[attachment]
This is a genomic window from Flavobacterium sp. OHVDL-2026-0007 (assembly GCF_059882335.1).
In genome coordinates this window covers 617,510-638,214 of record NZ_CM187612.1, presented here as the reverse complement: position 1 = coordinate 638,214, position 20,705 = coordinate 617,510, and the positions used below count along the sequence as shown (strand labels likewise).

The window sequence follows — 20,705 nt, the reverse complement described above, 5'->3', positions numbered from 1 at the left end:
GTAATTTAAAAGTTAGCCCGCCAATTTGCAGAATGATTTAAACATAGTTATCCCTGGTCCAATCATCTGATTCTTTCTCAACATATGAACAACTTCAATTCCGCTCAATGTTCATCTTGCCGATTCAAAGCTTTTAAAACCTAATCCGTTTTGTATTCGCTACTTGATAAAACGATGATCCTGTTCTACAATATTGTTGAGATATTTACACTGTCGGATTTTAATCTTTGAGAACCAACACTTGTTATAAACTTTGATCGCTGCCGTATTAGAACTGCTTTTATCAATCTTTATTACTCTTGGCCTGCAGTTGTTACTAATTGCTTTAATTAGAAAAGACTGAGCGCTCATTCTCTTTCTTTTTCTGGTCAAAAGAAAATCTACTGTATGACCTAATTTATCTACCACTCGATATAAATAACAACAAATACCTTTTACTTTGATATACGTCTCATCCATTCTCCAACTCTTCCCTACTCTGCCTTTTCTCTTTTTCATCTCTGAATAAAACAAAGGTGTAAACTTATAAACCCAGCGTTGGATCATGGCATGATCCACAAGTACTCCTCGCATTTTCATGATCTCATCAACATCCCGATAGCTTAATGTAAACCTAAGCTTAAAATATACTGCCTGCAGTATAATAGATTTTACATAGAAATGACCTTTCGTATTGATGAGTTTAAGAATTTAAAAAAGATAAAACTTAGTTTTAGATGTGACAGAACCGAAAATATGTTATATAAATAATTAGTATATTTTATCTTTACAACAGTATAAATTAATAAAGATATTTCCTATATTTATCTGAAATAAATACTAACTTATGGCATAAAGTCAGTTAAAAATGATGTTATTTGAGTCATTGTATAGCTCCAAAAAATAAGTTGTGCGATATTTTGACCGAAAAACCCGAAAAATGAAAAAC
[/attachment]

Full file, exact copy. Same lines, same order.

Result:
This is a genomic window from Flavobacterium sp. OHVDL-2026-0007 (assembly GCF_059882335.1).
In genome coordinates this window covers 617,510-638,214 of record NZ_CM187612.1, presented here as the reverse complement: position 1 = coordinate 638,214, position 20,705 = coordinate 617,510, and the positions used below count along the sequence as shown (strand labels likewise).

The window sequence follows — 20,705 nt, the reverse complement described above, 5'->3', positions numbered from 1 at the left end:
GTAATTTAAAAGTTAGCCCGCCAATTTGCAGAATGATTTAAACATAGTTATCCCTGGTCCAATCATCTGATTCTTTCTCAACATATGAACAACTTCAATTCCGCTCAATGTTCATCTTGCCGATTCAAAGCTTTTAAAACCTAATCCGTTTTGTATTCGCTACTTGATAAAACGATGATCCTGTTCTACAATATTGTTGAGATATTTACACTGTCGGATTTTAATCTTTGAGAACCAACACTTGTTATAAACTTTGATCGCTGCCGTATTAGAACTGCTTTTATCAATCTTTATTACTCTTGGCCTGCAGTTGTTACTAATTGCTTTAATTAGAAAAGACTGAGCGCTCATTCTCTTTCTTTTTCTGGTCAAAAGAAAATCTACTGTATGACCTAATTTATCTACCACTCGATATAAATAACAACAAATACCTTTTACTTTGATATACGTCTCATCCATTCTCCAACTCTTCCCTACTCTGCCTTTTCTCTTTTTCATCTCTGAATAAAACAAAGGTGTAAACTTATAAACCCAGCGTTGGATCATGGCATGATCCACAAGTACTCCTCGCATTTTCATGATCTCATCAACATCCCGATAGCTTAATGTAAACCTAAGCTTAAAATATACTGCCTGCAGTATAATAGATTTTACATAGAAATGACCTTTCGTATTGATGAGTTTAAGAATTTAAAAAAGATAAAACTTAGTTTTAGATGTGACAGAACCGAAAATATGTTATATAAATAATTAGTATATTTTATCTTTACAACAGTATAAATTAATAAAGATATTTCCTATATTTATCTGAAATAAATACTAACTTATGGCATAAAGTCAGTTAAAAATGATGTTATTTGAGTCATTGTATAGCTCCAAAAAATAAGTTGTGCGATATTTTGACCGAAAAACCCGAAAAATGAAAAAC